However, this new paradigm will be a challenge to pharma executives because it is not a simple matter of extending conventional
corporate IT systems and management approaches down to the manufacturing plant level. Reporting requirements and public safety
regulations make IT systems reliability a much higher priority at the manufacturing level than in the general corporate IT
environment. Outages and glitches common in corporate infrastructures are a much more serious issue in pharmaceutical manufacturing.
If a pharma company can't document every step it takes to set up, process, and verify a batch, US and European regulations
compel them to scrap it. EBR systems, for example, must collect data constantly because even one break in the electronic record
chain can turn a million-dollar batch of medication into that quarter's biggest loss. For PAT to provide real-time quality
control and key process parameter recording, its underlying computing infrastructure must be free of crashes and service interruptions.
Figure 1. An Electronic Batch Record System An electronic batch record (EBR) system draws data from many systems in pharma
manufacturing plants. The network infrastructures between and within the systems are breeding grounds for outages and system
interruptions and must be factored into plans for implementing an EBR system.
That need — for much higher reliability than conventional IT infrastructures provide — demands a new mindset from pharma executives,
many of whom have solid backgrounds in corporate and scientific IT, but not in manufacturing IT. The mainstream business approach
of consolidating IT systems at corporate data centers does not apply to manufacturing. Manufacturing data collection systems
must be situated in relatively close proximity to the process, not at a remote data center. Plant-level IT staffs, however,
don't have the resources or expertise to maintain the ultra-high reliability – 99.999 percent uptime – infrastructure that
this new pharma manufacturing IT paradigm demands.
The challenge for pharma executives is to implement at the plant-level technologies and management practices that eliminate
crashes, service interruptions, and performance degradations, while not increasing the plant IT budget, overburdening the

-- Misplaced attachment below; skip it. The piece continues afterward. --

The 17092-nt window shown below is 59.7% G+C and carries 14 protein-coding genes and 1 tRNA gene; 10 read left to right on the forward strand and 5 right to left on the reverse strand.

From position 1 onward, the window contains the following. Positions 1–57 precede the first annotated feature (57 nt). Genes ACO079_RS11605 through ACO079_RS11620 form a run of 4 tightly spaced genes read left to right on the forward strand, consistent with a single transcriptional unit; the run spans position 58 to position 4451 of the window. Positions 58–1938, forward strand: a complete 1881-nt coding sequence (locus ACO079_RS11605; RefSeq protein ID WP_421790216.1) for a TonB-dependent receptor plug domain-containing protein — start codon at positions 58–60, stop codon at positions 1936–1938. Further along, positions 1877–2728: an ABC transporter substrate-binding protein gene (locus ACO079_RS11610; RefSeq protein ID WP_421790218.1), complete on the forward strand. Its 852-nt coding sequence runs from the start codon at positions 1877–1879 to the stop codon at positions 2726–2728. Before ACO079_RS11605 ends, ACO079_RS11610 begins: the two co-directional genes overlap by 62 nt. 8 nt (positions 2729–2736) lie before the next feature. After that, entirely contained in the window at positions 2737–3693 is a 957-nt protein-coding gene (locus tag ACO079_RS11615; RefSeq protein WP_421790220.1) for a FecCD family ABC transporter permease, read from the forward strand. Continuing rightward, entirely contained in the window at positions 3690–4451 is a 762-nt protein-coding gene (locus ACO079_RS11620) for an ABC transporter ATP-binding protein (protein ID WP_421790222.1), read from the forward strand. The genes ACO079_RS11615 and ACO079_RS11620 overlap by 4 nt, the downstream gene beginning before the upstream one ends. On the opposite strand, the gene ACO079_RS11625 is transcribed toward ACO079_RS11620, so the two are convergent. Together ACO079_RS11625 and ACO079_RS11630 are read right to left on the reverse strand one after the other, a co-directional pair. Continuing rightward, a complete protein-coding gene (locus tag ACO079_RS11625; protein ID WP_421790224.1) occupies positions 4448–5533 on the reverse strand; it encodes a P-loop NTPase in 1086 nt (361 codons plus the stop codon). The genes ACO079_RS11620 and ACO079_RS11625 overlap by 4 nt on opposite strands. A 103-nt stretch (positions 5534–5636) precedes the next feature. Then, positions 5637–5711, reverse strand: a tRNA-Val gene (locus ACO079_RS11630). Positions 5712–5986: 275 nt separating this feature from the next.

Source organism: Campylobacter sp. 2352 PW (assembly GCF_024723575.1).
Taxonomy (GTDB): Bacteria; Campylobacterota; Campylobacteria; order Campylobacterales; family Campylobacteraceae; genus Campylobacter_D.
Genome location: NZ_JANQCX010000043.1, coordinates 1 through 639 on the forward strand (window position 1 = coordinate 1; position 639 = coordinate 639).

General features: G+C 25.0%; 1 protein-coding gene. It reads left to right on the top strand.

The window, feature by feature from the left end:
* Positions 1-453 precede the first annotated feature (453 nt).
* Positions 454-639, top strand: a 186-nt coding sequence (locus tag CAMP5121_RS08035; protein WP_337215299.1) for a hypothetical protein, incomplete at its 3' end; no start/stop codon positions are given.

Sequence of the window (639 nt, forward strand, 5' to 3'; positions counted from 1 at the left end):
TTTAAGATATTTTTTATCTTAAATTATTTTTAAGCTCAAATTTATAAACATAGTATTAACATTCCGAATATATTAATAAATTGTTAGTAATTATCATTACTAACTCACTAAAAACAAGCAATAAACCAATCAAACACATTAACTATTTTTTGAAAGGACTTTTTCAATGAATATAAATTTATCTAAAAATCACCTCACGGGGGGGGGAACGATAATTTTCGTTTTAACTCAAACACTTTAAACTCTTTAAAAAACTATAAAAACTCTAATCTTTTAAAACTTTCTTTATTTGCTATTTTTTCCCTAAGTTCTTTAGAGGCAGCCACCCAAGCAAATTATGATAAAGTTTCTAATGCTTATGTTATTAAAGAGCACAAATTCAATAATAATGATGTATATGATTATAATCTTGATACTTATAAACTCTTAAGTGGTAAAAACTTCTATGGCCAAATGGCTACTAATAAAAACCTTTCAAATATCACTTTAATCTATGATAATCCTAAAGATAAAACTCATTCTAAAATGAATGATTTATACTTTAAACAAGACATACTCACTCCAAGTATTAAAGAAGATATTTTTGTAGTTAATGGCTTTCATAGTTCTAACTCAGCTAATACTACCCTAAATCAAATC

existing staff, and risking regulatory non-compliance. As they move to meet the reliability challenge, pharma executives must
understand the language of providing 99.999 percent uptime. There are many IT product and service vendors that tout phrases
like "high-availability," "high reliability," and "continuous availability" for their products and services, but few of them
provide 99.999 percent uptime. This article defines continuous availability as a system (hardware or software component) or
integrated group of systems that is designed, manufactured, and delivered with an availability of 99.999 percent uptime or
more, and is maintained at this level through an ongoing quality management process.
PHARMA'S RELIABILITY NEED
While most industries consider 97 to 98 percent information system availability excellent performance, the remaining two or
three percent can represent huge financial losses and risk of non-compliance for pharmaceutical EBR and PAT implementations.9 Failure rates as low as two to three percent are unacceptable because they break the process monitoring and record chain,
which results in spoiled batches with all the accompanying losses. Without uninterrupted operation, EBR and PAT solutions
will not pay off as a cost-effective, risk-based approach to electronic record compliance and the manufacturing efficiencies
that go with it. Therefore, the IT infrastructure that supports these applications must exceed standard corporate benchmarks
of reliability, availability, and uptime.
From the outside, a continuously available manufacturing infrastructure resembles a conventional IT environment. It consists
of servers running applications, databases, storage, and networking components. The servers are linked with storage arrays
by router-based networks running protocols over hard-wired and (more recently) wireless connections. In a manufacturing environment,
interfaces with plant floor systems pull in data from individual process execution systems.